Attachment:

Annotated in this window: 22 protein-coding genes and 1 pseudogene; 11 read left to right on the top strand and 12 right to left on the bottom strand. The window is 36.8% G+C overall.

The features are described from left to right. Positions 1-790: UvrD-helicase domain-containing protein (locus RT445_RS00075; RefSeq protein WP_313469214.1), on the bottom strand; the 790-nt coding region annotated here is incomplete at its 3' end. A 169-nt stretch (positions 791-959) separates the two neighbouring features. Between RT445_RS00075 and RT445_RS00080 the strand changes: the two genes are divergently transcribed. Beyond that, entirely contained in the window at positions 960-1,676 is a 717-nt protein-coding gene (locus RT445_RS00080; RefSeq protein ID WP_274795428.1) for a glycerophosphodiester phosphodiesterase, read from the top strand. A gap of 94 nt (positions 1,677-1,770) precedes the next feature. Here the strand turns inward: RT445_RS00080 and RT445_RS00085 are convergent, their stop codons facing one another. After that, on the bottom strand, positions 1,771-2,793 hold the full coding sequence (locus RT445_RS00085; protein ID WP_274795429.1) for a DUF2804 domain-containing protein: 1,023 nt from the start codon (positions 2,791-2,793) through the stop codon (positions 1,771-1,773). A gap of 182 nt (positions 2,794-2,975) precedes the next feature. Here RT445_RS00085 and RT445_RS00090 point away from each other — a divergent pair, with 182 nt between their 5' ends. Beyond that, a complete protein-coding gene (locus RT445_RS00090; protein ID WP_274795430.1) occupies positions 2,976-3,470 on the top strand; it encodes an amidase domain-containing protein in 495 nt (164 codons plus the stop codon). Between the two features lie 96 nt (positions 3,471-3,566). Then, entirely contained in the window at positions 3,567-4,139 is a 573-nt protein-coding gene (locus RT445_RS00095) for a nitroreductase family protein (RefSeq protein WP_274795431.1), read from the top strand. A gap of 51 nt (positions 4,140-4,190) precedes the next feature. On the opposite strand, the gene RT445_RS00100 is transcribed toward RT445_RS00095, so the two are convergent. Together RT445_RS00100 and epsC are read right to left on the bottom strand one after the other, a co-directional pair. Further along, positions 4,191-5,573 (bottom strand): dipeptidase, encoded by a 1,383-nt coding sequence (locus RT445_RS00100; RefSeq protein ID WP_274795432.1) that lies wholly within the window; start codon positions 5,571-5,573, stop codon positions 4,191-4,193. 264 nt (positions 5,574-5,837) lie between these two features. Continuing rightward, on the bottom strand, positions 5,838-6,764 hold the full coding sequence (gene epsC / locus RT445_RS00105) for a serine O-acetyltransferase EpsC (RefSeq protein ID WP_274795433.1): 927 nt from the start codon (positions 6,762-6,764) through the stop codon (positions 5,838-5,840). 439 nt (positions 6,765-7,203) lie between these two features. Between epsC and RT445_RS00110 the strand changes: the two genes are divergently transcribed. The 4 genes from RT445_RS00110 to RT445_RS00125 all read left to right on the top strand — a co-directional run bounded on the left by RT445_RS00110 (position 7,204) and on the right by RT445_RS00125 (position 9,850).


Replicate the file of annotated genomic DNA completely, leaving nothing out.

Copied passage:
Annotated in this window: 22 protein-coding genes and 1 pseudogene; 11 read left to right on the top strand and 12 right to left on the bottom strand. The window is 36.8% G+C overall.

The features are described from left to right. Positions 1-790: UvrD-helicase domain-containing protein (locus RT445_RS00075; RefSeq protein WP_313469214.1), on the bottom strand; the 790-nt coding region annotated here is incomplete at its 3' end. A 169-nt stretch (positions 791-959) separates the two neighbouring features. Between RT445_RS00075 and RT445_RS00080 the strand changes: the two genes are divergently transcribed. Beyond that, entirely contained in the window at positions 960-1,676 is a 717-nt protein-coding gene (locus RT445_RS00080; RefSeq protein ID WP_274795428.1) for a glycerophosphodiester phosphodiesterase, read from the top strand. A gap of 94 nt (positions 1,677-1,770) precedes the next feature. Here the strand turns inward: RT445_RS00080 and RT445_RS00085 are convergent, their stop codons facing one another. After that, on the bottom strand, positions 1,771-2,793 hold the full coding sequence (locus RT445_RS00085; protein ID WP_274795429.1) for a DUF2804 domain-containing protein: 1,023 nt from the start codon (positions 2,791-2,793) through the stop codon (positions 1,771-1,773). A gap of 182 nt (positions 2,794-2,975) precedes the next feature. Here RT445_RS00085 and RT445_RS00090 point away from each other — a divergent pair, with 182 nt between their 5' ends. Beyond that, a complete protein-coding gene (locus RT445_RS00090; protein ID WP_274795430.1) occupies positions 2,976-3,470 on the top strand; it encodes an amidase domain-containing protein in 495 nt (164 codons plus the stop codon). Between the two features lie 96 nt (positions 3,471-3,566). Then, entirely contained in the window at positions 3,567-4,139 is a 573-nt protein-coding gene (locus RT445_RS00095) for a nitroreductase family protein (RefSeq protein WP_274795431.1), read from the top strand. A gap of 51 nt (positions 4,140-4,190) precedes the next feature. On the opposite strand, the gene RT445_RS00100 is transcribed toward RT445_RS00095, so the two are convergent. Together RT445_RS00100 and epsC are read right to left on the bottom strand one after the other, a co-directional pair. Further along, positions 4,191-5,573 (bottom strand): dipeptidase, encoded by a 1,383-nt coding sequence (locus RT445_RS00100; RefSeq protein ID WP_274795432.1) that lies wholly within the window; start codon positions 5,571-5,573, stop codon positions 4,191-4,193. 264 nt (positions 5,574-5,837) lie between these two features. Continuing rightward, on the bottom strand, positions 5,838-6,764 hold the full coding sequence (gene epsC / locus RT445_RS00105) for a serine O-acetyltransferase EpsC (RefSeq protein ID WP_274795433.1): 927 nt from the start codon (positions 6,762-6,764) through the stop codon (positions 5,838-5,840). 439 nt (positions 6,765-7,203) lie between these two features. Between epsC and RT445_RS00110 the strand changes: the two genes are divergently transcribed. The 4 genes from RT445_RS00110 to RT445_RS00125 all read left to right on the top strand — a co-directional run bounded on the left by RT445_RS00110 (position 7,204) and on the right by RT445_RS00125 (position 9,850).